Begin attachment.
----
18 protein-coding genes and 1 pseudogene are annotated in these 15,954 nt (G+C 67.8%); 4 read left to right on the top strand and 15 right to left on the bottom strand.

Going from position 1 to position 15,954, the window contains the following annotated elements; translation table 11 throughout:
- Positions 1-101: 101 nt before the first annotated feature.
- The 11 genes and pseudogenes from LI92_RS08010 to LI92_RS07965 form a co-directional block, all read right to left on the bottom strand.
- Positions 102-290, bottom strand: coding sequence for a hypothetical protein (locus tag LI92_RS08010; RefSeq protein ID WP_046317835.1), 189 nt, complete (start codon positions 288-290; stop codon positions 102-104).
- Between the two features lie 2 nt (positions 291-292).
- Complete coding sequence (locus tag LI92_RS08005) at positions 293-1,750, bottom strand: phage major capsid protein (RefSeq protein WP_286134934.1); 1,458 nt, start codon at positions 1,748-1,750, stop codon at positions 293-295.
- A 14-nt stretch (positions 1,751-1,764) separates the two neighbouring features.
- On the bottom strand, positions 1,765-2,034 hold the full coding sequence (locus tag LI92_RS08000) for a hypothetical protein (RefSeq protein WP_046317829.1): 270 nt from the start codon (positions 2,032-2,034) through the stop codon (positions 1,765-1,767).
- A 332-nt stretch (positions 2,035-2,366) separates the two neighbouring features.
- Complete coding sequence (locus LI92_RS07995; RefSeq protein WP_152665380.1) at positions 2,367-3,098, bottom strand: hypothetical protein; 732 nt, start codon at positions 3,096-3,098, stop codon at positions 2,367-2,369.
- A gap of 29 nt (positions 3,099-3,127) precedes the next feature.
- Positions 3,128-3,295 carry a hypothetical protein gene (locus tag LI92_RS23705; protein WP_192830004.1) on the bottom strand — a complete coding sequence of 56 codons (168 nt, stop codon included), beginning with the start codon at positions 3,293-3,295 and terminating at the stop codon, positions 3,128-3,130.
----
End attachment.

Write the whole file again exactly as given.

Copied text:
18 protein-coding genes and 1 pseudogene are annotated in these 15,954 nt (G+C 67.8%); 4 read left to right on the top strand and 15 right to left on the bottom strand.

Going from position 1 to position 15,954, the window contains the following annotated elements; translation table 11 throughout:
- Positions 1-101: 101 nt before the first annotated feature.
- The 11 genes and pseudogenes from LI92_RS08010 to LI92_RS07965 form a co-directional block, all read right to left on the bottom strand.
- Positions 102-290, bottom strand: coding sequence for a hypothetical protein (locus tag LI92_RS08010; RefSeq protein ID WP_046317835.1), 189 nt, complete (start codon positions 288-290; stop codon positions 102-104).
- Between the two features lie 2 nt (positions 291-292).
- Complete coding sequence (locus tag LI92_RS08005) at positions 293-1,750, bottom strand: phage major capsid protein (RefSeq protein WP_286134934.1); 1,458 nt, start codon at positions 1,748-1,750, stop codon at positions 293-295.
- A 14-nt stretch (positions 1,751-1,764) separates the two neighbouring features.
- On the bottom strand, positions 1,765-2,034 hold the full coding sequence (locus tag LI92_RS08000) for a hypothetical protein (RefSeq protein WP_046317829.1): 270 nt from the start codon (positions 2,032-2,034) through the stop codon (positions 1,765-1,767).
- A 332-nt stretch (positions 2,035-2,366) separates the two neighbouring features.
- Complete coding sequence (locus LI92_RS07995; RefSeq protein WP_152665380.1) at positions 2,367-3,098, bottom strand: hypothetical protein; 732 nt, start codon at positions 3,096-3,098, stop codon at positions 2,367-2,369.
- A gap of 29 nt (positions 3,099-3,127) precedes the next feature.
- Positions 3,128-3,295 carry a hypothetical protein gene (locus tag LI92_RS23705; protein WP_192830004.1) on the bottom strand — a complete coding sequence of 56 codons (168 nt, stop codon included), beginning with the start codon at positions 3,293-3,295 and terminating at the stop codon, positions 3,128-3,130.